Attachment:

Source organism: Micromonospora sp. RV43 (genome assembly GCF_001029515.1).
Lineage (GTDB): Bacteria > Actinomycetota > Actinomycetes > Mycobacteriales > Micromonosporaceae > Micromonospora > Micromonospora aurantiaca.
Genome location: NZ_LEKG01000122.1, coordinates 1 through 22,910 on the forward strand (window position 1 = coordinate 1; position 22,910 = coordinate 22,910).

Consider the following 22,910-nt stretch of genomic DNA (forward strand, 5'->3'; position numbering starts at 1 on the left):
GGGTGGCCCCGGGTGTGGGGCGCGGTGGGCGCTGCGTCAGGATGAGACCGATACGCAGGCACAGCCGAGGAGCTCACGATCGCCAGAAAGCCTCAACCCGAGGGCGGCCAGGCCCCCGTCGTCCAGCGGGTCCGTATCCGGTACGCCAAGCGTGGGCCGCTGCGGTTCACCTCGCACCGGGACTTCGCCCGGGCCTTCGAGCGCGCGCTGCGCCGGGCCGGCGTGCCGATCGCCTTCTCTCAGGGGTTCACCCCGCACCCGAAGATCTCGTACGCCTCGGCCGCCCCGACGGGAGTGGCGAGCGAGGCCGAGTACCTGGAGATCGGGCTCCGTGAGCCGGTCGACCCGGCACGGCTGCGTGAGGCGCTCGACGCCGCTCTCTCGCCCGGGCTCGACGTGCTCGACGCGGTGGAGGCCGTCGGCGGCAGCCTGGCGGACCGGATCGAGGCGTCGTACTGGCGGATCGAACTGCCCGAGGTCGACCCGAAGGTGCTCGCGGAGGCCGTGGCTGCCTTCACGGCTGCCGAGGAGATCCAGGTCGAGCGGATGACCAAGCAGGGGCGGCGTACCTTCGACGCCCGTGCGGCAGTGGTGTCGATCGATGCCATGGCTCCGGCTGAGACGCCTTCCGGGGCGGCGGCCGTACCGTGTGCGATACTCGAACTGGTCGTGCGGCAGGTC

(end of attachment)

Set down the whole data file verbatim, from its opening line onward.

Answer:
Source organism: Micromonospora sp. RV43 (genome assembly GCF_001029515.1).
Lineage (GTDB): Bacteria > Actinomycetota > Actinomycetes > Mycobacteriales > Micromonosporaceae > Micromonospora > Micromonospora aurantiaca.
Genome location: NZ_LEKG01000122.1, coordinates 1 through 22,910 on the forward strand (window position 1 = coordinate 1; position 22,910 = coordinate 22,910).

Consider the following 22,910-nt stretch of genomic DNA (forward strand, 5'->3'; position numbering starts at 1 on the left):
GGGTGGCCCCGGGTGTGGGGCGCGGTGGGCGCTGCGTCAGGATGAGACCGATACGCAGGCACAGCCGAGGAGCTCACGATCGCCAGAAAGCCTCAACCCGAGGGCGGCCAGGCCCCCGTCGTCCAGCGGGTCCGTATCCGGTACGCCAAGCGTGGGCCGCTGCGGTTCACCTCGCACCGGGACTTCGCCCGGGCCTTCGAGCGCGCGCTGCGCCGGGCCGGCGTGCCGATCGCCTTCTCTCAGGGGTTCACCCCGCACCCGAAGATCTCGTACGCCTCGGCCGCCCCGACGGGAGTGGCGAGCGAGGCCGAGTACCTGGAGATCGGGCTCCGTGAGCCGGTCGACCCGGCACGGCTGCGTGAGGCGCTCGACGCCGCTCTCTCGCCCGGGCTCGACGTGCTCGACGCGGTGGAGGCCGTCGGCGGCAGCCTGGCGGACCGGATCGAGGCGTCGTACTGGCGGATCGAACTGCCCGAGGTCGACCCGAAGGTGCTCGCGGAGGCCGTGGCTGCCTTCACGGCTGCCGAGGAGATCCAGGTCGAGCGGATGACCAAGCAGGGGCGGCGTACCTTCGACGCCCGTGCGGCAGTGGTGTCGATCGATGCCATGGCTCCGGCTGAGACGCCTTCCGGGGCGGCGGCCGTACCGTGTGCGATACTCGAACTGGTCGTGCGGCAGGTC